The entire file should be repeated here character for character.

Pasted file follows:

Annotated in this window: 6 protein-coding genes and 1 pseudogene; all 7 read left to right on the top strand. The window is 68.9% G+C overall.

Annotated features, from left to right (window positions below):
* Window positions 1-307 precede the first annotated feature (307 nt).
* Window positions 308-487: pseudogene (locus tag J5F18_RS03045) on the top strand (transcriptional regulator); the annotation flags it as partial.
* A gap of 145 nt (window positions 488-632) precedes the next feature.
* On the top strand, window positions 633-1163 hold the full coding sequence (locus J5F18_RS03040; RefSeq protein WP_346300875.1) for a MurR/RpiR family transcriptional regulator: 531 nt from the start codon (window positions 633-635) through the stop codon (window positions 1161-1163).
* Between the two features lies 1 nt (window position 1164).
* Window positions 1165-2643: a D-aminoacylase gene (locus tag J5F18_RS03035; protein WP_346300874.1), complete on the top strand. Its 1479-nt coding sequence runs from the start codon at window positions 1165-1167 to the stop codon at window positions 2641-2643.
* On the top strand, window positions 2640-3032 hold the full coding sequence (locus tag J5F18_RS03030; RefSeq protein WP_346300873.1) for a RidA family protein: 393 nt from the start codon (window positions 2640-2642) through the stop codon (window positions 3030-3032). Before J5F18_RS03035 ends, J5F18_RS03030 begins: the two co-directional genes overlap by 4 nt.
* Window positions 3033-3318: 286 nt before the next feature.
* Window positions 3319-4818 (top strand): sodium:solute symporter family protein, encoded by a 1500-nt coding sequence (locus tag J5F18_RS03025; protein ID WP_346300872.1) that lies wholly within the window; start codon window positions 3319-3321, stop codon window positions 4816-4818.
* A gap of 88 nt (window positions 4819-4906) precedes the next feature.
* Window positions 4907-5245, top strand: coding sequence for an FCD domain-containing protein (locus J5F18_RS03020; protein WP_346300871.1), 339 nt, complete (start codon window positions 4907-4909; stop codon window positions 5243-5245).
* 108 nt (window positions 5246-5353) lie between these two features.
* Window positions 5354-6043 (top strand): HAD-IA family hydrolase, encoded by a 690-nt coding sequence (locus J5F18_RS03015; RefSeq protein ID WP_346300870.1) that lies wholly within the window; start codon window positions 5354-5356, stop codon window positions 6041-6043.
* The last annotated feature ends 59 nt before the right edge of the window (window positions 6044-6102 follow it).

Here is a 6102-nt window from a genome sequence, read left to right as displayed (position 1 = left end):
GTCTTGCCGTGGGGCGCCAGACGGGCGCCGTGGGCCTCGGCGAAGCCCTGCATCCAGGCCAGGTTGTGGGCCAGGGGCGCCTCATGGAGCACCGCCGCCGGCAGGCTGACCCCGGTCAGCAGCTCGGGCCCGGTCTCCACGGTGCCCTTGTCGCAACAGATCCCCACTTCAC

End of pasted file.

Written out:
Annotated in this window: 6 protein-coding genes and 1 pseudogene; all 7 read left to right on the top strand. The window is 68.9% G+C overall.

Annotated features, from left to right (window positions below):
* Window positions 1-307 precede the first annotated feature (307 nt).
* Window positions 308-487: pseudogene (locus tag J5F18_RS03045) on the top strand (transcriptional regulator); the annotation flags it as partial.
* A gap of 145 nt (window positions 488-632) precedes the next feature.
* On the top strand, window positions 633-1163 hold the full coding sequence (locus J5F18_RS03040; RefSeq protein WP_346300875.1) for a MurR/RpiR family transcriptional regulator: 531 nt from the start codon (window positions 633-635) through the stop codon (window positions 1161-1163).
* Between the two features lies 1 nt (window position 1164).
* Window positions 1165-2643: a D-aminoacylase gene (locus tag J5F18_RS03035; protein WP_346300874.1), complete on the top strand. Its 1479-nt coding sequence runs from the start codon at window positions 1165-1167 to the stop codon at window positions 2641-2643.
* On the top strand, window positions 2640-3032 hold the full coding sequence (locus tag J5F18_RS03030; RefSeq protein WP_346300873.1) for a RidA family protein: 393 nt from the start codon (window positions 2640-2642) through the stop codon (window positions 3030-3032). Before J5F18_RS03035 ends, J5F18_RS03030 begins: the two co-directional genes overlap by 4 nt.
* Window positions 3033-3318: 286 nt before the next feature.
* Window positions 3319-4818 (top strand): sodium:solute symporter family protein, encoded by a 1500-nt coding sequence (locus tag J5F18_RS03025; protein ID WP_346300872.1) that lies wholly within the window; start codon window positions 3319-3321, stop codon window positions 4816-4818.
* A gap of 88 nt (window positions 4819-4906) precedes the next feature.
* Window positions 4907-5245, top strand: coding sequence for an FCD domain-containing protein (locus J5F18_RS03020; protein WP_346300871.1), 339 nt, complete (start codon window positions 4907-4909; stop codon window positions 5243-5245).
* 108 nt (window positions 5246-5353) lie between these two features.
* Window positions 5354-6043 (top strand): HAD-IA family hydrolase, encoded by a 690-nt coding sequence (locus J5F18_RS03015; RefSeq protein ID WP_346300870.1) that lies wholly within the window; start codon window positions 5354-5356, stop codon window positions 6041-6043.
* The last annotated feature ends 59 nt before the right edge of the window (window positions 6044-6102 follow it).

Here is a 6102-nt window from a genome sequence, read left to right as displayed (position 1 = left end):
GTCTTGCCGTGGGGCGCCAGACGGGCGCCGTGGGCCTCGGCGAAGCCCTGCATCCAGGCCAGGTTGTGGGCCAGGGGCGCCTCATGGAGCACCGCCGCCGGCAGGCTGACCCCGGTCAGCAGCTCGGGCCCGGTCTCCACGGTGCCCTTGTCGCAACAGATCCCCACTTCAC